Over the past month, Texans have seen their lives drastically impacted by the COVID-19 pandemic. Businesses have been shut down, citizens have been ordered or strongly encouraged to stay at home, and many individuals find themselves working from home—or not working at all. It has become clear that the coronavirus will affect every sector of the American economy and the energy sector is no outlier. The economic downturn, combined with other complications in global oil and gas industry, have energy companies struggling—and sometimes failing—to pay their bills. In light of this new economic landscape, it is imperative that oilfield contractors and subcontractors understand how best to protect themselves and collect payment for their labor, services, and materials.
The quickest and often most cost-effective method of collecting debts during the economic downturn is to negotiate with your customer. Given today’s economic realities, cash-strapped oil and gas companies may be unable to make payments in the short-term. Therefore, it may make the most financial sense to begin collections on a graduated payment plan, or to provide extended payment terms. This will also help to build a stronger relationship with your customer during these difficult times. However, even if a mutually agreeable payment plan can be reached, it is still critical to file a statutory mineral lien timely to secure payment for the work you performed or materials you provided. If the six-month statutory lien deadline passes without you filing a lien, and your customer defaults on the negotiated payment plan, you will have lost your best leverage to secure payment. Chapter 56 of the Texas Property Code requires strict compliance with lien notice and filing deadlines, and knowing your rights can mean the difference between getting paid and not getting paid—particularly if your customer owes other suppliers, which is likely.
If you provide services or materials to the oilfield, you likely qualify. The eligibility requirements within Chapter 56 are very broad. Among those covered by this section are mineral contractors and mineral subcontractors who contract to perform “mineral activities.”
One who performs labor or furnishes or hauls material, machinery, or supplies used in mineral activities under a contract with a mineral property owner.
One who furnishes or hauls material, machinery, or supplies used in mineral activities under contract with a mineral contractor or with a subcontractor; performs labor used in mineral activities under contract with a mineral contractor; or performs labor used in mineral activities as an artisan or day laborer employed by a subcontractor.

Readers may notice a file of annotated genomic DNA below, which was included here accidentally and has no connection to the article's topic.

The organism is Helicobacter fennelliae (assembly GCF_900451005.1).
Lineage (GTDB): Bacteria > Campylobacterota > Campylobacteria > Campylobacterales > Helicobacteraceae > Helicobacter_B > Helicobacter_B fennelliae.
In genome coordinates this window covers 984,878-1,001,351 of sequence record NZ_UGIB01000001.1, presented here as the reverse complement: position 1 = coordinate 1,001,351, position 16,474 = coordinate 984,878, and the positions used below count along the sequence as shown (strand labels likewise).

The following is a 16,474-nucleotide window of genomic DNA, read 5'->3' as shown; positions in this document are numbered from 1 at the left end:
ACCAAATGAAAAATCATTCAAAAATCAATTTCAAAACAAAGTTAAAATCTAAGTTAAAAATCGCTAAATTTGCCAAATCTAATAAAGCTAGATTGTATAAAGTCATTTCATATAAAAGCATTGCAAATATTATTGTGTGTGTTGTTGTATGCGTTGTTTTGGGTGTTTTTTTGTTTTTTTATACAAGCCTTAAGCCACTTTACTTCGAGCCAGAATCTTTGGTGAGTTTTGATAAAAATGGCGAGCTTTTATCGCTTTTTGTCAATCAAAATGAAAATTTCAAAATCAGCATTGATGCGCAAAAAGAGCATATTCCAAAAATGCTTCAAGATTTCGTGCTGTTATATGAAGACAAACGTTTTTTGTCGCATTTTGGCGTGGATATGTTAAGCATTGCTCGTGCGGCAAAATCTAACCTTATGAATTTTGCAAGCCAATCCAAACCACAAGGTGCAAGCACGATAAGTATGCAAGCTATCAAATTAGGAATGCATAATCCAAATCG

Digging, drilling, torpedoing, operating, completing, maintaining, or repairing an oil, gas, or water well, an oil or gas pipeline, or a mine or quarry.
To timely secure a mineral lien, you must file your lien affidavit with the county clerk of the county in which you provided labor or supplied materials no later than six months after the day the indebtedness accrues. Note, the day the indebtedness accrues is generally based on the last day that you furnished labor, service, or materials.
Mineral subcontractors are required to serve notice on the property owner no later than the 10th day before recording the lien affidavit discussed above. Note that this deadline only applies to mineral subcontractors. While mineral contractors are not required to provide notice to their customer before filing a mineral lien, doing so may be advantageous for sparking a dialogue and advancing negotiations.
In most circumstances, suit must be brought to foreclose on the lien within two years after the last day that the lien affidavit is permitted to be filed.
A mineral lien filed under Chapter 56 is very broad and provides a lot of leverage for lien claimants to collect payment for their goods and services. The following categories of property are covered under a properly filed lien:
It is cheaper and faster than you might think. Often, a mineral lien can be recorded for less than $3,000. Costs relevant to perfecting and enforcing a lien include providing notice, filing the lien affidavit, performing title searches, and filing the lawsuit to enforce the lien.
It is important to understand the lasting impacts that the coronavirus will have on the energy industry. Contractors and subcontractors should expect disputes over payments, but need to be equipped to negotiate effectively and take the proper legal action to protect their payment rights.
For more information, please contact your Foley relationship partner or the Foley colleagues listed below. For additional web-based resources available to assist you in monitoring the spread of the coronavirus on a global basis, you may wish to visit the websites of the CDC and the World Health Organization.
Foley has created a multi-disciplinary and multi-jurisdictional team to respond to COVID-19, which has prepared a wealth of topical client resources and is prepared to help our clients meet the legal and business challenges that the coronavirus outbreak is creating for stakeholders across a range of industries. Click here for Foley’s Coronavirus Resource Center to stay apprised of relevant developments, insights and resources to support your business during this challenging time. To receive this content directly in your inbox, click here and submit the form.